The media recognized Jeanne Calment in 1997 as the oldest living human whose age could be verified. She died on August 4, 1997, at the age of 122 years and 164 days. On her 120th birthday, she was asked to describe her vision for the future. “Very brief,” she replied.
Life is brief from earth’s perspective but not from Christ’s. Paul wrote that Christ was the “firstborn out of the dead ones” (Col. 1:18). The resurrection of Christ changes everything about our future. Easter teaches us that there is hope for the future beyond the grave, and our hope is grounded in Jesus Christ.

The word “firstborn” is a common Greek word used 130 times in the Old Testament and nine times in the New Testament. Paul used the word just a few verses earlier in a slightly different expression where he called Christ the “firstborn of all creation” (Col. 1:15). The two expressions are parallel to each other. The firstborn of creation and the firstborn from the dead should be interpreted in similar ways. Does Paul mean that Jesus is the first person created and the first person resurrected?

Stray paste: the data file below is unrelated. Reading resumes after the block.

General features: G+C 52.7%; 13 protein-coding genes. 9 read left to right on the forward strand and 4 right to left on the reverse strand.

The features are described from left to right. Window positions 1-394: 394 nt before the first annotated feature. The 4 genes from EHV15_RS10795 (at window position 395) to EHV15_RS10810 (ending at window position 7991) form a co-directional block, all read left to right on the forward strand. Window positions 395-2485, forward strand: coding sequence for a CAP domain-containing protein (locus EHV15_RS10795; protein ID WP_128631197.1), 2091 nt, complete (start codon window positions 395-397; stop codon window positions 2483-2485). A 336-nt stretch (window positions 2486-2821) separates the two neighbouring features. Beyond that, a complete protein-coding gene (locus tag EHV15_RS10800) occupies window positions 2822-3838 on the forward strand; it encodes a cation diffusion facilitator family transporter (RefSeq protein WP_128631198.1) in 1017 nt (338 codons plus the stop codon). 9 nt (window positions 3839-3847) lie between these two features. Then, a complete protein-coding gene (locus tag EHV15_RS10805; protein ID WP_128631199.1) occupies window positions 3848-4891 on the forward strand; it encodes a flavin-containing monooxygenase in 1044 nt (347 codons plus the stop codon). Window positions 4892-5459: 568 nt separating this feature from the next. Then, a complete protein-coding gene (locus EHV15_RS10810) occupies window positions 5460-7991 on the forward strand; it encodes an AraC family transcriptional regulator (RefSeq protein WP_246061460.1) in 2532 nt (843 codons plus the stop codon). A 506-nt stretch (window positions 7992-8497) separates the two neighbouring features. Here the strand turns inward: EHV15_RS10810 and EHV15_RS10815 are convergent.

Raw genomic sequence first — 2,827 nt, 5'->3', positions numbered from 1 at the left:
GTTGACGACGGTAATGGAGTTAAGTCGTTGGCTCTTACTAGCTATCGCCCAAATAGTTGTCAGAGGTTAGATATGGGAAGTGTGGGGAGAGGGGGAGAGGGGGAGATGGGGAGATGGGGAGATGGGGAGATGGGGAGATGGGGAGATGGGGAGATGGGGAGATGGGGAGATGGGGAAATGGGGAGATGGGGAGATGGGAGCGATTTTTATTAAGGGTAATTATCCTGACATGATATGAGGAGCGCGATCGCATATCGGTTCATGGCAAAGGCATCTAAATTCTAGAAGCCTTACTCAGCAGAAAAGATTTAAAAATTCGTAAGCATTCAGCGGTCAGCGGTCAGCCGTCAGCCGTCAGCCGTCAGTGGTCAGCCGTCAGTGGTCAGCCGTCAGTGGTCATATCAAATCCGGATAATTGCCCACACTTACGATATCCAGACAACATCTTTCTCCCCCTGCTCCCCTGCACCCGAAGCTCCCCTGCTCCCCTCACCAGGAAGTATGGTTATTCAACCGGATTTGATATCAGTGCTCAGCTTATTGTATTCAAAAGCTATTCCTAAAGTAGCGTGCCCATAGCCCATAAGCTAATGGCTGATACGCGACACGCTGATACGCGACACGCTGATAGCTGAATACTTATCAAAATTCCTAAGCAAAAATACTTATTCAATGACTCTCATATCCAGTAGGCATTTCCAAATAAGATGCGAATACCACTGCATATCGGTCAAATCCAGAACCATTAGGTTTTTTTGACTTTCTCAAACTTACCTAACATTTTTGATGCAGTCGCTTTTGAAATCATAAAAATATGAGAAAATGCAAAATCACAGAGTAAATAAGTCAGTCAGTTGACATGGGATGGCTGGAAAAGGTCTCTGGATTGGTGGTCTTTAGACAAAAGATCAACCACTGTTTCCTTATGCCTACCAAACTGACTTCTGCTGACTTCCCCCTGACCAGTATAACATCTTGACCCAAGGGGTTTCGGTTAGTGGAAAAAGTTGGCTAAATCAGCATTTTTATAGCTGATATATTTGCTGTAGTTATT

Paul wrote his letter to the Colossians in the face of an early form of Gnosticism. The ancient Gnostics based their philosophy on two principles. God is spirit, and all matter is evil. Therefore, Jesus Christ could not have been fully God and enter this world physically for God is spirit. Therefore, the Gnostics said, Jesus was a created being who could not have physically risen from the dead because all matter is evil.